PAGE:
‘Lempicka,’ the Broadway Musical About the Art Deco Artist, Will Be Staged at Sotheby’s New York for One Night

Sotheby’s upcoming selling exhibition features works by Polish artist Tamara de Lempicka, as well as exceptional Art Deco objects.

Tamara de Lempicka, Paris, 1932. Courtesy of Imagno/Getty Images.

“Lempicka”—the new musical recognizing the life and times of Polish artist Tamara de Lempicka, who dazzled 1920s Paris with her portraits of wealthy aristocrats—will be the first Broadway show to be staged at Sotheby’s New York with a one-night-only performance on January 17, producers have announced. 

The performance—hosted by leading lady Eden Espinosa of “Wicked” fame—not only celebrates the production’s arrival on Broadway (following sold-out runs at the Williamstown Theatre Festival and the La Jolla Playhouse) but also serves as a prelude to Sotheby’s upcoming selling exhibition. “The World of Tamara: A Celebration of Lempicka and Art Deco” (March 28–April 16, 2024) will feature works by the artist, as well as other exceptional objects from the Art Deco period, and run in tandem with the staging of “Lempicka” at the Longacre Theatre near Times Square.

“Her legacy as a trailblazing woman artist is important,” explained Sotheby’s Julian Dawes to Artnet, “but all the more so given the time period when Tamara de Lempicka was working and the strength of her personality and vision.” Dawes, Sotheby’s head of Impressionist and modern art for the Americas, said she “possessed a salient style and attitude—confidence and empowerment personified. The audience is drawn to every part of Lempicka as a fiercely independent woman and a technically masterful painter.”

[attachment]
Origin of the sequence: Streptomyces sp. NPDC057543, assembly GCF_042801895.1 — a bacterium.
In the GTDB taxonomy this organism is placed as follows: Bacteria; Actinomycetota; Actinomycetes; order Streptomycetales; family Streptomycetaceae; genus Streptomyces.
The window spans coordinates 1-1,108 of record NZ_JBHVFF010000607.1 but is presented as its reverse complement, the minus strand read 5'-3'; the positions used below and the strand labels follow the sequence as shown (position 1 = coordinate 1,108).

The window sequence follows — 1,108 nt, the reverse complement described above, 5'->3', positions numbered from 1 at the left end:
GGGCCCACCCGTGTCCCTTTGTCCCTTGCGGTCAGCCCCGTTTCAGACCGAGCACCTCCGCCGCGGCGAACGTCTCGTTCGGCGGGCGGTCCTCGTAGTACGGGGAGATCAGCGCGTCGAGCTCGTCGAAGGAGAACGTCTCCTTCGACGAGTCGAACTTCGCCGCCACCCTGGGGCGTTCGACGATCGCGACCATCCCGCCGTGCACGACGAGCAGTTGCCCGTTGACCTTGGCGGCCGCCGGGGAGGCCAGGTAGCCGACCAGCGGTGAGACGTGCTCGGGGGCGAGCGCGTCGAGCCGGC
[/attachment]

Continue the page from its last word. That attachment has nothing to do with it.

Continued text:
Tamara de Lempicka's Portrait de Romana de la Salle ahead of Sotheby's November auction. Courtesy of Sotheby's.

Tamara de Lempicka’s Portrait de Romana de la Salle at auction in November 2022. Courtesy of Sotheby’s.

In November 2022, Sotheby’s sold Portrait de Romana de la Salle (1928) for just over $14 million (including fees), setting the auction house’s record for the artist. The painting portrays the daughter of Lempicka’s close friend, the Duchess Marika de la Salle. An aristocrat by marriage, the duchess divorces her wealthy husband and was awarded the kind of alimony that allowed her to commission women artists, such as De Lempicka, to paint her portrait. (The Wall Street Crash of 1929, however, left the duchess destitute.)

Portrait de Romana de la Salle is a landmark composition of the 1920s—a decade the French call the années folles. De Lempicka blended artistic elements from the Renaissance, such as the tilt of Romana’s head and turn of her torso to evoke Botticelli and Raphael, with the dynamic lines of the Futurists, against a backdrop of geometric skyscrapers. 

“Among the most interesting elements of the artist is the ebb and flow of her popularity during her own lifetime and beyond,” added Julian Dawes. “There is an intriguing lesson around cycles of taste and the ultra-distinctiveness of her style.”


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